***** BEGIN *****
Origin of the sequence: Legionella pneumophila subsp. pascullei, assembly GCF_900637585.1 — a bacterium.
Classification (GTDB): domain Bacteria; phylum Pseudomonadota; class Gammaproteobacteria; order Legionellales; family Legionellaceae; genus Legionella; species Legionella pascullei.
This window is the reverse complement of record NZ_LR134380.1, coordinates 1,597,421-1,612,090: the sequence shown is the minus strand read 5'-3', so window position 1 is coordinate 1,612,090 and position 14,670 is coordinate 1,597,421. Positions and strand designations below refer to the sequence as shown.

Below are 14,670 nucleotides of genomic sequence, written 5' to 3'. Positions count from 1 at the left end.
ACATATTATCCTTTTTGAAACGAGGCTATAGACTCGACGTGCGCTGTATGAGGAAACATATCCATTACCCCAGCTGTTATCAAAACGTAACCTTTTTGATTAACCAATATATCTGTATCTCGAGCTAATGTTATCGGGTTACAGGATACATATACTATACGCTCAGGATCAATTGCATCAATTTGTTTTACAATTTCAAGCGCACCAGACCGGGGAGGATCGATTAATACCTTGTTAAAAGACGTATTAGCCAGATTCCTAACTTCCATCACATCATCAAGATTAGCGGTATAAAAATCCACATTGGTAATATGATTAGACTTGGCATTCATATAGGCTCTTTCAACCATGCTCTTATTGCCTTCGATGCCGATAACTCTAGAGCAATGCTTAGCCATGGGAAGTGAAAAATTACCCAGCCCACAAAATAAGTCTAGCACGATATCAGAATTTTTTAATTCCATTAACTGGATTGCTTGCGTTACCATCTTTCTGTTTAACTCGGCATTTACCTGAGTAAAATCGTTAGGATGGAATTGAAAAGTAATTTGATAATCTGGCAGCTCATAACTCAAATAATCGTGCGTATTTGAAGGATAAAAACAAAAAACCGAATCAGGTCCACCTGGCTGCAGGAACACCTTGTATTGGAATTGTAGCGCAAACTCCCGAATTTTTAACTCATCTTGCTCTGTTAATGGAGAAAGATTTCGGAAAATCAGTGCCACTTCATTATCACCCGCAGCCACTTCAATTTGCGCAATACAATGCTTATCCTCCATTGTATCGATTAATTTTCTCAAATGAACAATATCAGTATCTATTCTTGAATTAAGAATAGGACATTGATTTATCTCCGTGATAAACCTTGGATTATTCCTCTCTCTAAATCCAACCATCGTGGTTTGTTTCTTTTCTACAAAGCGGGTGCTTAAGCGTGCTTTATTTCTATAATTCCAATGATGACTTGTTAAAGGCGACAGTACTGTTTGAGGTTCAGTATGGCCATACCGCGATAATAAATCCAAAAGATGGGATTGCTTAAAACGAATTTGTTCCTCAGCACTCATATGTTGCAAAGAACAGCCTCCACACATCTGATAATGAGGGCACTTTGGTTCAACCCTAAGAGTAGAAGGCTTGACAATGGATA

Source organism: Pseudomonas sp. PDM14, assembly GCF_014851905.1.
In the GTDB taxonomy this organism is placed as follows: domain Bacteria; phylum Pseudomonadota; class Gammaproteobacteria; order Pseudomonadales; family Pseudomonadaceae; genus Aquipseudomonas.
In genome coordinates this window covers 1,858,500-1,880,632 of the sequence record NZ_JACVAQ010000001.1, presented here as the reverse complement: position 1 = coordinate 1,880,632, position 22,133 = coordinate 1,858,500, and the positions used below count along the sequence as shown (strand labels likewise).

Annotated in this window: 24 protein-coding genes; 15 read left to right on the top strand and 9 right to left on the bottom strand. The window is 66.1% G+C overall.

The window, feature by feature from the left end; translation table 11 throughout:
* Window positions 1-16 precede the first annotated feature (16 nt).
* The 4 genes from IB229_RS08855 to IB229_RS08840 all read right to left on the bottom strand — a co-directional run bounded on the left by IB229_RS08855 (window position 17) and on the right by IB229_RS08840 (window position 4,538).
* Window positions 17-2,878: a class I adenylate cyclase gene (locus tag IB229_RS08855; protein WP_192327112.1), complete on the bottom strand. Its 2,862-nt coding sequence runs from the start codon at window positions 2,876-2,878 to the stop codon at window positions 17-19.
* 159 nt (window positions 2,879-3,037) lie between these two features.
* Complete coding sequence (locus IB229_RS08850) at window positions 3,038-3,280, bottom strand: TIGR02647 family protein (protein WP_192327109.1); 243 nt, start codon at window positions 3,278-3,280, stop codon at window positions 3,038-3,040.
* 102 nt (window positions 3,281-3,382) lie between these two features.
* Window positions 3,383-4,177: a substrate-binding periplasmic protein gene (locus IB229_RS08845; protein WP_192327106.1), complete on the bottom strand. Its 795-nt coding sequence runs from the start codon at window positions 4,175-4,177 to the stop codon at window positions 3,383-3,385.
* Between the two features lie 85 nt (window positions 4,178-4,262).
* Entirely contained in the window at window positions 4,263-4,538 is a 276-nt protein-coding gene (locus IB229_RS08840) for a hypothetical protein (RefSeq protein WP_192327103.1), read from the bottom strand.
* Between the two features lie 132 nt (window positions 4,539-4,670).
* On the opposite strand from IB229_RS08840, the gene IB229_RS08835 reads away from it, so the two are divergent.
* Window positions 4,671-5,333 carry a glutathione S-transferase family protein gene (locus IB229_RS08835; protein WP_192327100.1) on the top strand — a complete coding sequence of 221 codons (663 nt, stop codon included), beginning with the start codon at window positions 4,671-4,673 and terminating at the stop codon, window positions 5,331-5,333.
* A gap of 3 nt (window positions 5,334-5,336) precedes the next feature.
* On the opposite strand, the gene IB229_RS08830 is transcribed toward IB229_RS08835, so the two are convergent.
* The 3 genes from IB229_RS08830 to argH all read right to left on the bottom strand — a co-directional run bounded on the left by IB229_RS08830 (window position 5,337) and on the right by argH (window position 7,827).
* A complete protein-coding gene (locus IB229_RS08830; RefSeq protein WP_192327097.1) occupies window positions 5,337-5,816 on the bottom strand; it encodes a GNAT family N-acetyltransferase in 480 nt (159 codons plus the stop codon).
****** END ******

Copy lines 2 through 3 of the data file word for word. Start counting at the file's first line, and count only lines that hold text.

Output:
Classification (GTDB): domain Bacteria; phylum Pseudomonadota; class Gammaproteobacteria; order Legionellales; family Legionellaceae; genus Legionella; species Legionella pascullei.
This window is the reverse complement of record NZ_LR134380.1, coordinates 1,597,421-1,612,090: the sequence shown is the minus strand read 5'-3', so window position 1 is coordinate 1,612,090 and position 14,670 is coordinate 1,597,421. Positions and strand designations below refer to the sequence as shown.